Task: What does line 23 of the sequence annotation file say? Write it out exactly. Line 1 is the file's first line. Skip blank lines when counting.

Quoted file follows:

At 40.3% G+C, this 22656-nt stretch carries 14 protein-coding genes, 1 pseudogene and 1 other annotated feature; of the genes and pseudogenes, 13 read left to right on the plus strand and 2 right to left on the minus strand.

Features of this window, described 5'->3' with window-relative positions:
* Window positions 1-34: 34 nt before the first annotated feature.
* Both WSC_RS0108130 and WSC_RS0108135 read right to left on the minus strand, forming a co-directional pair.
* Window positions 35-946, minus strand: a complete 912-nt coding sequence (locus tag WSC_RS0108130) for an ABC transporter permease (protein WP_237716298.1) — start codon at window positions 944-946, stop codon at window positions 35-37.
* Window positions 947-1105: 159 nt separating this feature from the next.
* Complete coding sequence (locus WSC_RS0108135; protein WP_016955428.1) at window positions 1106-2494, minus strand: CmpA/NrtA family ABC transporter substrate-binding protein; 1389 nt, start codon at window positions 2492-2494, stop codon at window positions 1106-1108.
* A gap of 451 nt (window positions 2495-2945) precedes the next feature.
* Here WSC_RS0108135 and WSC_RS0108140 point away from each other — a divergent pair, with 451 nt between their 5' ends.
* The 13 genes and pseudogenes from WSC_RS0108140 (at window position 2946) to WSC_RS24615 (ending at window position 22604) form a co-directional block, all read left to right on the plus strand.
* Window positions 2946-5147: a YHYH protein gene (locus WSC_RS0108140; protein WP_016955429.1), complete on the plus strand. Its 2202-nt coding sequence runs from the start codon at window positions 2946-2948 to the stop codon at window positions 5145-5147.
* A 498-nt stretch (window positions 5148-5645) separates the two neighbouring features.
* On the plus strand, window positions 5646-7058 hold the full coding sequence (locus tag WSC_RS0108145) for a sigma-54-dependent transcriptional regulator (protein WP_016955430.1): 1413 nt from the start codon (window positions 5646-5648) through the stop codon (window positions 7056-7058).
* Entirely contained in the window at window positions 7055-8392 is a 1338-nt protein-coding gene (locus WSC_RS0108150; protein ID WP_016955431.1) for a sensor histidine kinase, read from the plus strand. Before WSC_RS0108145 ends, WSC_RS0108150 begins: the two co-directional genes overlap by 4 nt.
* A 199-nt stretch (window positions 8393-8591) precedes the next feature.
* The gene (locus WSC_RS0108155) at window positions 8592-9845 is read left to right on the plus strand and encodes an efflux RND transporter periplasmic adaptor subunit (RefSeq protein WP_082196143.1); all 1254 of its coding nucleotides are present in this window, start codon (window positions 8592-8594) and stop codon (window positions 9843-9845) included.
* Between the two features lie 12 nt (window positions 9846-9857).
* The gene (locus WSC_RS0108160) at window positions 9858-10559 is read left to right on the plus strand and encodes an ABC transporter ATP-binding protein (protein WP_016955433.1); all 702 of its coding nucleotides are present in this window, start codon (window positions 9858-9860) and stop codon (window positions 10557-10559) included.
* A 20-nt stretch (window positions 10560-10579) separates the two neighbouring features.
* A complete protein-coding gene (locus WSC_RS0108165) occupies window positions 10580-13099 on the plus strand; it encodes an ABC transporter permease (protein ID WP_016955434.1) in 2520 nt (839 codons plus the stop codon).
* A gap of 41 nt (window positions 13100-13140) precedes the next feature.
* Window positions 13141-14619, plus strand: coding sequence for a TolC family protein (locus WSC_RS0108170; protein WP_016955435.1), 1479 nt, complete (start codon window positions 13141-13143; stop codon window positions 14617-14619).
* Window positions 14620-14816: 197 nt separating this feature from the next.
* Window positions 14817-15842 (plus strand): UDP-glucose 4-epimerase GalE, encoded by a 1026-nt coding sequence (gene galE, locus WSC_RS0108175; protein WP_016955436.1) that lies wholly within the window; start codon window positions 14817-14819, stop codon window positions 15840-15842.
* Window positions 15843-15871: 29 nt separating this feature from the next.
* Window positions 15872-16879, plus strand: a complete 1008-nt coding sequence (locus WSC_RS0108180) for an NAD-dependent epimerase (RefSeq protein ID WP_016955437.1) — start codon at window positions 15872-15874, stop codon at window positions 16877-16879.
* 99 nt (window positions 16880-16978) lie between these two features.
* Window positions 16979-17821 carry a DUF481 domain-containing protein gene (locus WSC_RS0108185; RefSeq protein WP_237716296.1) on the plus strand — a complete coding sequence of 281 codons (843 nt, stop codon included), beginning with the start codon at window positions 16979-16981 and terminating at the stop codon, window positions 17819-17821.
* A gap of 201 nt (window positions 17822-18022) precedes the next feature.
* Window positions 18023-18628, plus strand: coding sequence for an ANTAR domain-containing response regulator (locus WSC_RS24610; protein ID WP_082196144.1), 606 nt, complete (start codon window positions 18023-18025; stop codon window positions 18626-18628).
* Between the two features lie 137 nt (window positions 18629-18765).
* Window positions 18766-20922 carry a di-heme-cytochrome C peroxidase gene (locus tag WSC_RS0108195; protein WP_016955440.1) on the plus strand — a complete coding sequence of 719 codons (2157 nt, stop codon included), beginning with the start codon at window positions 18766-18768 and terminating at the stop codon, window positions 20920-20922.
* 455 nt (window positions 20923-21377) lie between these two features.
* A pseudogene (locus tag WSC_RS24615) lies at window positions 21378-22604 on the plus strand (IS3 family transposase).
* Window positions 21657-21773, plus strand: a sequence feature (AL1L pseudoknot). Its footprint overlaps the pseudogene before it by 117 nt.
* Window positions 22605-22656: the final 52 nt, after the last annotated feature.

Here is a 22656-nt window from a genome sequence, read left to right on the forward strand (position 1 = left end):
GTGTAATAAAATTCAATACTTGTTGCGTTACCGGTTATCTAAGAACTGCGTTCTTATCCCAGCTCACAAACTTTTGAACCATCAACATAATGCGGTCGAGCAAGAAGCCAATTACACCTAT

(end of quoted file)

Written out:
* Window positions 14620-14816: 197 nt separating this feature from the next.